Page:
This disc is chock-a-block full of familiar favourites attired in different threads.
To start, the Suite No. 5 in C Minor. The “Prelude” is immediately engaging and impassioned—listeners will be rewarded with copious amounts of C-string “ring.’ Perhaps the micing is a touch too close—hearing every breath and finger shift doesn’t add a lot to the music—but then the comfort of the major soothes all souls. Once the counterpoint is unleashed, Ben Capps delivers a relative looseness that fits the busy lines to a T, before the quasi cadenza adroitly recalls the mood of the opening.
The “Allemande” is notable for its unobtrusive ornaments, truly rendered dotted rhythms and a welcome sense of forward flow. A tad more “relax” might improve the “Courante”—still, the always-secure double stops were welcome at every turn. Without doubt, the “Sarabande” is the highlight of the set. Capps mines its “simple” emotion and singular lines with extraordinary aplomb.
A few bits of affectation slightly mar the overall effect of the “Gavotte”: more horizontal motion, less dalliance is wanted to dig deep into the fine art of understatement. The compelling lilt of the “Gigue” provides a memorable finish. Can’t wait to hear Capps’ second take, say 20 years hence!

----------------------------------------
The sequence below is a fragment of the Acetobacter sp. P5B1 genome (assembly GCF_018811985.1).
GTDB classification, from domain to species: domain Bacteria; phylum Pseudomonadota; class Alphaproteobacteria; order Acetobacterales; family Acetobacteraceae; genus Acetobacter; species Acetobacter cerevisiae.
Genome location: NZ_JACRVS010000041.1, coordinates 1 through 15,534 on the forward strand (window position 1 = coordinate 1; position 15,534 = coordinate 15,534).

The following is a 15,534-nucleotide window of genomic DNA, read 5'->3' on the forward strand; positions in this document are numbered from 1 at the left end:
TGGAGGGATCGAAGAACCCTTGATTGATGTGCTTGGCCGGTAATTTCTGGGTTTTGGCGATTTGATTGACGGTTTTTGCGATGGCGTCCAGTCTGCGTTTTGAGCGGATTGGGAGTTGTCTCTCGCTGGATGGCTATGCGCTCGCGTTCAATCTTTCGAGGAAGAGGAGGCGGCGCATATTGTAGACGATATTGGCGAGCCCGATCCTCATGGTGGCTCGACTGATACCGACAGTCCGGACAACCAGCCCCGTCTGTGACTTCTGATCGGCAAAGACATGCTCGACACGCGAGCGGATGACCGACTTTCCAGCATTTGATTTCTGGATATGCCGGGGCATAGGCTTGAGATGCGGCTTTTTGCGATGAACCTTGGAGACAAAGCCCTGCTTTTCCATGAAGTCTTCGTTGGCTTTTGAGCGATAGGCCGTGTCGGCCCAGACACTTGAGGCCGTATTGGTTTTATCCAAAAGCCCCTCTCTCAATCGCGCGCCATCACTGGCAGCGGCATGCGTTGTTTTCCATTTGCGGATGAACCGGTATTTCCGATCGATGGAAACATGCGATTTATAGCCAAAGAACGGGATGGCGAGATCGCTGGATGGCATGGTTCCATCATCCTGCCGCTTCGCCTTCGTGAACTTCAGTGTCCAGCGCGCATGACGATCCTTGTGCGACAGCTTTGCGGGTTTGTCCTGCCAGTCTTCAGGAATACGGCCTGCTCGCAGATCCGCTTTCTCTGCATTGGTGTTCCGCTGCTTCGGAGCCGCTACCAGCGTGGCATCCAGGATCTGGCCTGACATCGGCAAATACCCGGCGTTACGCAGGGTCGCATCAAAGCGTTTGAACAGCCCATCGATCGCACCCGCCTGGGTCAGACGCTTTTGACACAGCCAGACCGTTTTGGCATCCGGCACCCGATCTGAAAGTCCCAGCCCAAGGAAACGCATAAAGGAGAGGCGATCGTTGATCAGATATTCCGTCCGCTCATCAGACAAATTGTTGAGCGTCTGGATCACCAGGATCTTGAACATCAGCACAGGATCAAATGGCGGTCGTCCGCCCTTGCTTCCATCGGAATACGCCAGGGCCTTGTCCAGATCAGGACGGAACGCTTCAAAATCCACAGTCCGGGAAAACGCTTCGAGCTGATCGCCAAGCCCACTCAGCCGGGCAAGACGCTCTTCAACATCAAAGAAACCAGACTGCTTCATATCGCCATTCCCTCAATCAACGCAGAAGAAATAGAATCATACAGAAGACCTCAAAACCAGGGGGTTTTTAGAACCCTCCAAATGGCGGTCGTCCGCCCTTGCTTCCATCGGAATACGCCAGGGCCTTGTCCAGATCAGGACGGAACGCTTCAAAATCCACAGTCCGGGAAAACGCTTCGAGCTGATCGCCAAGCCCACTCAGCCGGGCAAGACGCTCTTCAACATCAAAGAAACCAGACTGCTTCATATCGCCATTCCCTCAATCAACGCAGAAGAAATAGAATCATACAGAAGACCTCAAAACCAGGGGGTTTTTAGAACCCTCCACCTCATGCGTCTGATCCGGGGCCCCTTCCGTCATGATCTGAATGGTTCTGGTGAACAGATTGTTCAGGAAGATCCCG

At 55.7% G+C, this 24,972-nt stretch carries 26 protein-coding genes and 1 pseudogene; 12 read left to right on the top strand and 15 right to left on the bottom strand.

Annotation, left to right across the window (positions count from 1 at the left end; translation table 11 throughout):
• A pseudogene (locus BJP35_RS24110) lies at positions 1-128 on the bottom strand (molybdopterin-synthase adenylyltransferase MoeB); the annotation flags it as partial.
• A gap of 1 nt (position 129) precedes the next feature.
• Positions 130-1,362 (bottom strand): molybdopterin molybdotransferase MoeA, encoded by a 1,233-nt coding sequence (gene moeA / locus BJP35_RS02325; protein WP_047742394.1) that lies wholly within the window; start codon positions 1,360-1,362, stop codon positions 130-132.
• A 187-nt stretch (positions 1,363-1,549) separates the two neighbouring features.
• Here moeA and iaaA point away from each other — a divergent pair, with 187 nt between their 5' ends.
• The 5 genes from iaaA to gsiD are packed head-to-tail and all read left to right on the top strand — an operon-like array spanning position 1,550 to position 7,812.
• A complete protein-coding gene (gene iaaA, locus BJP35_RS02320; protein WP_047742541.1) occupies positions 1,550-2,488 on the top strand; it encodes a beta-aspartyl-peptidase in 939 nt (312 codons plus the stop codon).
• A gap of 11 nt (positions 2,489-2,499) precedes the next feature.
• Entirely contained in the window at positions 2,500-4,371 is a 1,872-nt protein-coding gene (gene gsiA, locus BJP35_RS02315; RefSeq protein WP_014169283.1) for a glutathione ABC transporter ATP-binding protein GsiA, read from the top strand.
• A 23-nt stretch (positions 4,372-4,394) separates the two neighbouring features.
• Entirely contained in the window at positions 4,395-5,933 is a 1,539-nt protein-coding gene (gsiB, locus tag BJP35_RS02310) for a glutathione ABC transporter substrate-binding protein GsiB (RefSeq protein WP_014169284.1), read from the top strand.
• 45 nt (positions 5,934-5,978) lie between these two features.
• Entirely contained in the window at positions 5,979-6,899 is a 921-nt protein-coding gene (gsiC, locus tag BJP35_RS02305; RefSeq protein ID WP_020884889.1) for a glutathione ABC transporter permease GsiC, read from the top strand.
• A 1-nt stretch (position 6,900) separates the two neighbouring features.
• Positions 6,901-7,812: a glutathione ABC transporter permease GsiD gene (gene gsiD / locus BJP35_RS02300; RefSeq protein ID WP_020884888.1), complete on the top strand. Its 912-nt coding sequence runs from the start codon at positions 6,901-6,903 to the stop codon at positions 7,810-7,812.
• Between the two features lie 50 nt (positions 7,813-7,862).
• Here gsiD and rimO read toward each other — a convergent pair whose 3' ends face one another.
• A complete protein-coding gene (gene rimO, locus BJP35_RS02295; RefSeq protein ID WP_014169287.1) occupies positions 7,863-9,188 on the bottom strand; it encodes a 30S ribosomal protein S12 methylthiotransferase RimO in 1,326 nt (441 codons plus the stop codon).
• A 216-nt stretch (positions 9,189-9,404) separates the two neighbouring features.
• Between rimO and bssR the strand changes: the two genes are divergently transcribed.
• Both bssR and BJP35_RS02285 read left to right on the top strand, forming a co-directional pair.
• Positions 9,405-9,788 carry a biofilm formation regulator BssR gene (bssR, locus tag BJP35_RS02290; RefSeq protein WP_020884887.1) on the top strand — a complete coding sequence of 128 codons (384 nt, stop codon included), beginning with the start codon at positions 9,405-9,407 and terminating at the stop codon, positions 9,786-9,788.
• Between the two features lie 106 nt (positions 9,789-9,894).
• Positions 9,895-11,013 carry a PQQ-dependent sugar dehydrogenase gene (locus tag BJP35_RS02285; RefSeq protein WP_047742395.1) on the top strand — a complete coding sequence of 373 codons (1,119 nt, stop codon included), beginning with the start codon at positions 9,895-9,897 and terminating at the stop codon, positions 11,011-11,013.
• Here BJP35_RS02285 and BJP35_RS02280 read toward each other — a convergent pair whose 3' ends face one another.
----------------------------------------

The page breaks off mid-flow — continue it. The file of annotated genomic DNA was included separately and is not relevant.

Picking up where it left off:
The Schumann concerto is at once more intimate and “secret” than the full-blown orchestral version. Curiously, the ensemble is just a nickel short of razor-sharp precision. The Tallis String Quartet exudes energy and—collectively—breathe together with the intrepid soloist. The balance is remarkably good considering the severe reduction in component parts. Only a few just-short-of-perfection excursions to the upper reaches of the violins give any caution to the result. Clearly, Capps’ approach is more consistently at one with the Romantics than with the Baroque at this stage in his career. Whatever is lost in colour is more than made up for by first-rate ebb and flow.
The “Langsam” is notable for delicate pizzicato and wonderful intermingling of lines; the viola is especially discreet. The transition to the finale is a model of “menacing drama” at every turn. Once there—again with near-perfect togetherness—Capps sails through the technical challenges and is equally at home in all ranges. A true highlight is the cadenza-quasi-recitative, which deftly prepares the way for the happiness and joy that abound in the final measures.
The concluding “dessert”, (Konzertwaltzer), is a fun-filled, melodramatic parfait—if only life were this simple and enjoyable. Capps provides lovely half-steps while pianist Vassily Primakov is always supportive and “never too loud.”
What alternative do music lovers have but to snap up the disc and hear for themselves. JWR